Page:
We also gain an insight through his monthly advertisements, or “Announcement” into the various lost systems, reports and forecasts he produced over the years, such as those known as his Arcana & Keys to the financial markets, as well as his racing systems and other tantalizing tidbits like the “Nonal Equivalent” that all Sepharial fans continually seek, but which have been lost to the modern world. Note the prices listed, with the Apex System costing 50 British Pounds in the early 1900’s, the equivalent of almost $5000 in today’s valuation, or his yearly Market Forecasts for which he charged the equivalent of $1000 in today’s money.
Also included are occasional reviews of books from his time, giving an insight into his perception of his contemporaries, as well as responses to correspondences, sometimes showing the infighting that occurred back in the day between the authors that we have long since come to know and admire. Of particular interest is an ongoing argument with Raphael, who sent incendiary letters to the editor criticizing Sepharial’s sale of expensive horse racing courses, like the Apex System mentioned above, and publicly challenged him to a test of his abilities, leading to the discontinuation of these correspondences in future journals. In addition to the monthly Kaleidoscope, we have included all these other snippets, and together they produce a fascinating insight into the birth of 20th century astrology, and the mind of its greatest interpreter.
Of even greater interest to those familiar with Sepharial through the recommendation of W.D. Gann, are his occasional observations on the stock market, as demonstrated in particular by this comment in the December 1929 Journal, published the exact month of Sepharial’s death, where only two months after the top in the market, he clearly goes on public record predicting the bottom of the Great Stock Market Crash as being in 1932. Since most of the yearly forecasts he refers to above have never been found, these journals help us to track some of Sepharial’s wisdom that has been lost to us today.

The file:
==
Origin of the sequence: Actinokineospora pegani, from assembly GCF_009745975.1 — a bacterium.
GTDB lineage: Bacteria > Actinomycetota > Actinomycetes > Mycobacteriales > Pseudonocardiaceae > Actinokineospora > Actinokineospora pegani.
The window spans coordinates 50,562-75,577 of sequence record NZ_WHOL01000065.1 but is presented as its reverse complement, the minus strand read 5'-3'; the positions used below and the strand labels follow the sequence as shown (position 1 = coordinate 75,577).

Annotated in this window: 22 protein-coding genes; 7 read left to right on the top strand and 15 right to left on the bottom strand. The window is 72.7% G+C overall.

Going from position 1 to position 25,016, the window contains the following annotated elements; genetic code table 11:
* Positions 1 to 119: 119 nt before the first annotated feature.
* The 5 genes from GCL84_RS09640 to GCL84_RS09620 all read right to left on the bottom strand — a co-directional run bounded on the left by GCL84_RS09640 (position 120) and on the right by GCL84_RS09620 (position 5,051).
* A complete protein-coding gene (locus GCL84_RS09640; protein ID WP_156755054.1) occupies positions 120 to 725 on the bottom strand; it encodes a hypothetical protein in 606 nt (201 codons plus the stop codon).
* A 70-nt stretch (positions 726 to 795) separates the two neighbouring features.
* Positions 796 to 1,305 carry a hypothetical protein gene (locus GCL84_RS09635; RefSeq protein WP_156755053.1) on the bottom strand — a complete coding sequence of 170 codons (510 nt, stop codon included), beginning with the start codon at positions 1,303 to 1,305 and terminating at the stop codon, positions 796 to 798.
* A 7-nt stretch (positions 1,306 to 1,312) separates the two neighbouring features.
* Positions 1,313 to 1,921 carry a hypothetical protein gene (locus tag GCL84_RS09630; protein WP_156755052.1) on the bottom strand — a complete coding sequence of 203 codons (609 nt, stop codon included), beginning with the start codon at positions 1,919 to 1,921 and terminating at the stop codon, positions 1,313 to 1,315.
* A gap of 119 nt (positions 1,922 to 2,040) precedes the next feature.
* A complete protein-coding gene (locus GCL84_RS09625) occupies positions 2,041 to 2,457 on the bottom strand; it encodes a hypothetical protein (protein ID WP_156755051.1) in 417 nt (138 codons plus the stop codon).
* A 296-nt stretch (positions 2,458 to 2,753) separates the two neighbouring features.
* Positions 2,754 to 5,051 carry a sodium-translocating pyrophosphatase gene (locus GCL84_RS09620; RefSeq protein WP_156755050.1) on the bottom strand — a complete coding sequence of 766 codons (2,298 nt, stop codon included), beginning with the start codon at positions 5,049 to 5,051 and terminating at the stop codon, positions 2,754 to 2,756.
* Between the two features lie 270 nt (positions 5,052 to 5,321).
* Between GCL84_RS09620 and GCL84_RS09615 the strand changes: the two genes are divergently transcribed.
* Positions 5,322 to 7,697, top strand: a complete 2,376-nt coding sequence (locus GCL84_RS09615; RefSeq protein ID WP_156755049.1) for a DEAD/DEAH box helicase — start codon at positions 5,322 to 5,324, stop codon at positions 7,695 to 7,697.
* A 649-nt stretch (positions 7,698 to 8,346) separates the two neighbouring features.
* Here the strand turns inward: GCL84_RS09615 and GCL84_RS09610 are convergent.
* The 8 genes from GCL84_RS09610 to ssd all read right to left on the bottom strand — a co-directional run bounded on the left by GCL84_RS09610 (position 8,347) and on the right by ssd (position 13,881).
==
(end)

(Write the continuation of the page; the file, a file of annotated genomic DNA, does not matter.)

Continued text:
It is extremely difficult to find an ongoing run of these journals as they were rarely collected as a set, and have mostly been lost over the last century. When discovered, they often bring extremely high prices, as much as $20-$50 per 16 page journal, making it as costly as it is difficult to compile a large collection of them. However, we were very fortunate to have discovered an almost complete run of them from 1919 through 1930 in a set of bound volumes that had previously been owned by a long defunct astrological school. Unfortunately, even our complete run is missing a handful of months for several years, which I will list following in the hope that one or more of our readers may have some of the missing issues and can help provide them to us to make this collection as complete as possible.
Our run is complete from 1923 through 1930, but we are missing Apr, Jun, Jul, Aug & Nov 1922, May 1921, June 1920, Jan, Feb & May-Oct 1918, Mar, Apr, May, Jul & Aug 1917, and all but Jan of 1916. We have no copies of any of the journals from the inception of Sepharial’s column sometime around 1908 through 1917, save the Jan 1916 issue mentioned above. Rather than limiting this publication to the complete run in our possession from 1923-1930, we felt that all serious Sepharial researchers would prefer to have everything in our possession, even with the gaps, so we have included in this collection every journal we have to make it as complete as possible. Again, we would appreciate the help of anyone with access to any of the pieces that we are missing and would be happy to compensate those who can help provide the missing pieces to us. We hope in time to be able to expand this collection to include the entire 22 year series of Sepharial’s Kaleidoscope.
In the mean time, we sincerely hope that this new compilation will enhance the research of all serious astrologers and Sepharial enthusiasts, as well as bring greater appreciation to the vast and exceptional work of this great astrologer, esoteric thinker, and metaphysical scholar.
2 VOLUMES 1111, PAGES. BLACK SUEDE HARDCOVERS.